Evil Diaries: Putting the boot to inflation

2 mins. to read
Evil Diaries: Putting the boot to inflation

Margaret Thatcher bitterly opposed inflation proofed pensions. She reckoned that they built in unreasonable expectations. So to sort out a national impasse the chairman of, as it happens, Lucas Industries, was instructed to report. After a few months he advised that there was no problem. Within limits he was quite right since he alighted upon clandestinely changing the constituents of the index.

Moving swiftly up to date, the Governor of the BoE, Andrew Bailey, reckons that inflation is not a problem. He must have figures to support this view. But I am surprised that he so asserts.

For instance, when I was at school I had white brogue buckskin leather-lined cricket boots. My father told me that Ducker’s, the shoemaker of Oxford, had an order cancelled by Jim Swanton, the DTel’s revered cricket correspondent, and therefore asked my father whether he would take them. I do not know what Lobb (Ducker’s is now dead) would charge today but I suppose a figure of the order of £2,500. As against that a pair of trainer boots, even if endorsed by St Emma, would be little more than £100 or so. (About thirty years ago I found myself sat next door to the sainted Jim at lunch and, possibly rather tactlessly, recounted the story of my boots. He denied any part in this story.)

Over the weekend my wife took a 250 mile return ticket to the West Country for £40. That is 8p a mile. The only drawback on GWR was the horde onboard.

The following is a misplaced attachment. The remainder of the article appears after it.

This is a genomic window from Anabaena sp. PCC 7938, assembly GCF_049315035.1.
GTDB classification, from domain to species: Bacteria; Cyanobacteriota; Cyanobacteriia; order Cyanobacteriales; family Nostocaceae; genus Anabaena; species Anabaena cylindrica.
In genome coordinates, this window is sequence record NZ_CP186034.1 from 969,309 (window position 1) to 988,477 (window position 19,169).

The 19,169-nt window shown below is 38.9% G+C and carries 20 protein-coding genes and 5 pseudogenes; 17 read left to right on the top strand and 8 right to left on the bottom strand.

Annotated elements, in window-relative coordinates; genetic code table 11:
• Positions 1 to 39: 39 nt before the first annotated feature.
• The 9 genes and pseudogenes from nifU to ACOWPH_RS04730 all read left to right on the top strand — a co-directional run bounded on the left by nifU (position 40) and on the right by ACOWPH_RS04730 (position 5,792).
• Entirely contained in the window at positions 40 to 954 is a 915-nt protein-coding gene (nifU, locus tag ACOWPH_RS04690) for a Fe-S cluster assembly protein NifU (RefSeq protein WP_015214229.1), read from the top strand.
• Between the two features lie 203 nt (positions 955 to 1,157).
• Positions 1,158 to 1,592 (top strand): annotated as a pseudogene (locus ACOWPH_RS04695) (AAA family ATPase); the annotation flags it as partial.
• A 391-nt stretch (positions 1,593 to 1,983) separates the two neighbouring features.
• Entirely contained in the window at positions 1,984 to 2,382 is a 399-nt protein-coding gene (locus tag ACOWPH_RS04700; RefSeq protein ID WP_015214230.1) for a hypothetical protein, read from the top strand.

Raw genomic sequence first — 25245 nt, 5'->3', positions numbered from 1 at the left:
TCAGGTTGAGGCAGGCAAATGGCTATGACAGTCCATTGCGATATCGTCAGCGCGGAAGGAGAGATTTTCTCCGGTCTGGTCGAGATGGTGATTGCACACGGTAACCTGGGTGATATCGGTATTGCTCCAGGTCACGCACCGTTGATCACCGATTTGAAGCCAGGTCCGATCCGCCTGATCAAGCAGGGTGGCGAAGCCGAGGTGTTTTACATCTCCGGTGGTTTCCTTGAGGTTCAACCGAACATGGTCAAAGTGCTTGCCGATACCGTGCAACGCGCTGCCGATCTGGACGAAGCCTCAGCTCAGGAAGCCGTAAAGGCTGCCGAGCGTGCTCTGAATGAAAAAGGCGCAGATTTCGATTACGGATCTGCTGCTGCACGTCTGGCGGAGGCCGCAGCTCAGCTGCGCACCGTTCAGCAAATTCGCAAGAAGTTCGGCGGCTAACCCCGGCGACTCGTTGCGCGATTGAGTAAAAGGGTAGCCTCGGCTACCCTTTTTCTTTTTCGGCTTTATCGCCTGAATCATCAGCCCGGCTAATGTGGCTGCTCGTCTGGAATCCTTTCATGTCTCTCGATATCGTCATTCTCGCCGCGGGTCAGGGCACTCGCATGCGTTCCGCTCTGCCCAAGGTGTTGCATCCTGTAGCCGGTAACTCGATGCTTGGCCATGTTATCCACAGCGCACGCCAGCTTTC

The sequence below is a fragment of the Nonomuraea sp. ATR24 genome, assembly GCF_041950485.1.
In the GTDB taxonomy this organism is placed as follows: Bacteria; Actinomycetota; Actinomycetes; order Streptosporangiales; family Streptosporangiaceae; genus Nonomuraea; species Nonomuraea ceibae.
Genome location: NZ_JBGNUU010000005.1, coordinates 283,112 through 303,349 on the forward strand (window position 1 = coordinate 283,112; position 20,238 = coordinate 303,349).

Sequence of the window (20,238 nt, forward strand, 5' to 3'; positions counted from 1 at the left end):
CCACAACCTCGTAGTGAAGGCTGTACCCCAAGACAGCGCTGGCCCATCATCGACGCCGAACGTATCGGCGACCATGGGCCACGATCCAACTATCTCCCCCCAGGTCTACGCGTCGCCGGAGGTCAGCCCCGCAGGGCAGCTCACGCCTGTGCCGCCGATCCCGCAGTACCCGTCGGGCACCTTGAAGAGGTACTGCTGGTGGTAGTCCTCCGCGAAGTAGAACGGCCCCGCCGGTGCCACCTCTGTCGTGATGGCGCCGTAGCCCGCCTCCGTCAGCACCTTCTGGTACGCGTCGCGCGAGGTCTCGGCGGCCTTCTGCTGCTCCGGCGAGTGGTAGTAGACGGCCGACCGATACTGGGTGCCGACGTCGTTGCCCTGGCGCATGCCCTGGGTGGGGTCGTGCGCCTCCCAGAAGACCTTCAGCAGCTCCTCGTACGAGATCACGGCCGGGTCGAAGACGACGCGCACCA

My younger daughter Emma has just bought a perfectly tuned Steinbach piano for £170.

I think you will agree that prices can change.


Reverse social engineering: When applying to join KPMG one should invent a proletarian background. And one should again call on the work of Lonnie Donegan and render, preferably unbidden, to the KPMG HR department: “My old man’s a dustman, he wears a dustman’s hat.” One can reasonably expect to be senior partner within five years of joining. Most of this time will be devoted to going to bill-padding school.


MP Evans (MPE) reported a day ago and a read across to REA (RE.) suggests that (RE.) is indeed very cheap. But it sits there at 62p offer. It is not sensible to claim that there is no risk but it is not far off that nirvana. Cowardy custards should continue to hoover up the prefs (RE.B), now 100p.

Comments (1)

  • philip baker says:

    REA reported improved performance and they are making a 1p payment towards the arrears on the preference dividend this December so instead of 4.5p a share on new years eve or soon after it will be 5.5p a share.
    I still love the preference shares though the upside is very limited. Capital wise but the yield is a thing of pleasure.
    I am tempted to get just a few ordinaries as i dream of a ten bagger or a cheeky double with a dream bid from MP Evans the day after i buy them.
    https://www.rea.co.uk/websites/reaholdingsplc/English/5010/news-details.html?newsID=2148584 the latest update from 08.09.21

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